Doc gave us both so many memories in his short time here…the perfect game & the playoff no-hitter, yes, and the unbelievable determination he showed in 2013, but also all those smaller starts in between, the ones where you knew you could count on him for 6+ and < 3 runs and more than a few highlights. when I think about that era of baseball, and Halladay in particular, I think of those little memories, of watching and listening to those games with my dad and being routinely wowed by Doc's mastery of this absurdly difficult sport.

    as my dad's health failed in his last few years, baseball became a balm for both of us. even if we were in a hospital room, we could turn on the Phillies game and focus on something else for a few hours, trade memories and trivia and opinions on the state of the team. Doc had a part in that, too.

    as painful as it is for me to think about all this, and as painful as it is that Roy Halladay has died, I'm so grateful he gave us all these kinds of memories, and I hope he realized what an incredible mark he left on so many people's lives, even people he never met.

    • Romus

      November 08, 2017 09:24 AM

      Nick…from your heart, very well put.

    • Mike Fassano

      November 09, 2017 12:57 PM

      I loved Roy as much as the next guy, but have held off offering my opinion. What the Hell was he thinking? Did he miss the adrenaline rush of pitching in the big leagues? Was he a risk taker behind the wheel of his car? Did he hang glide?
      I loved Roy, but I’m angry at him. He cheated his wife, kids, family and fans out of half of his life.

      • Ken Bland

        November 09, 2017 05:43 PM

        From my experience as a person, Mike, being angry at a loved one for dying is normal within the recovery process. I applaud you for writing what you did which I would think all of us touched by the privilege of seeing Doc as a Phillie will at least wade through in time. Like you, part of me has been conscious of the what was he thinking early on, and I don’t know if that ever goes away. Part of me STILL feels some degree of anger towards Thurman Munson and JFK Jr.

        I’m glad you and I had the exchange we did on Doc as a pitching coach just days before all this. It was, and always will be nice to talk about the greatness of Doc, and when the time would have been right for that, no doubt, he would have had a lot to offer.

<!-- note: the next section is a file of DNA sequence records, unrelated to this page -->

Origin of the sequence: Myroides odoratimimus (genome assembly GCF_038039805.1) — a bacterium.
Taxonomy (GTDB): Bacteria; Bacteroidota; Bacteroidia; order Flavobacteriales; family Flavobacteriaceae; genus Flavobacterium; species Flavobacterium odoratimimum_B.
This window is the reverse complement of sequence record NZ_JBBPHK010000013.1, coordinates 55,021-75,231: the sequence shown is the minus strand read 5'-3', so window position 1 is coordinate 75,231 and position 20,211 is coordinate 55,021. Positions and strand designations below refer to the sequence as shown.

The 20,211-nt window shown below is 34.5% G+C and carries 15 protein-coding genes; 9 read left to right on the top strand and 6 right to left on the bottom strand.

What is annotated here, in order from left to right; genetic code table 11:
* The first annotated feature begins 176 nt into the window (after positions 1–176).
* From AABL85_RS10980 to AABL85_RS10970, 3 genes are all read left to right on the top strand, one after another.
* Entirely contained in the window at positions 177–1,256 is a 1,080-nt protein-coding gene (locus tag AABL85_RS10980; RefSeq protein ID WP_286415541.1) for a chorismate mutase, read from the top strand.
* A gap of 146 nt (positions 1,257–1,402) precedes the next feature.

• Romus

        November 10, 2017 09:20 AM

        Mike…..perhaps he was practicing , and over water thought it be the safest place to do it.
        ‘Touch- and- go’ maneuvers.
        Mil pilots do it all the time.
        “In aviation, a touch-and-go landing (TGL) or circuit is a maneuver that is common when learning to fly a fixed-wing aircraft. It involves landing on a runway and taking off again without coming to a full stop”.

  2. Jordan

    November 07, 2017 11:05 PM

    Perfectly delivered. Just like Roy was against the Marlins. Could not have said it better.

  3. Michael C Lorah

    November 08, 2017 08:27 AM

    I was about to go into the voting station when I got an alert on my phone that he’d died, and it was like somebody punched me in the gut. I could barely breathe in the booth.

    I think it was around 2003 I started to invent trade scenarios in my head that would bring Halladay to Philadelphia. I don’t really do that, spend time dreaming up trades. I just admired Roy and wanted him to be a Phillie so much though. When the Phillies actually did acquire him, it was a really, really cool moment, and those first two years were just magical.

    I feel terrible for his wife and children. This tragedy, I guess, makes me appreciate that I had the time with Roy that I did have – I tried to catch as many of Roy’s starts as possible on my MLB.tv. My biggest disappointment as a Phillies fan is that we never got Roy into that World Series he’d cherished for so long.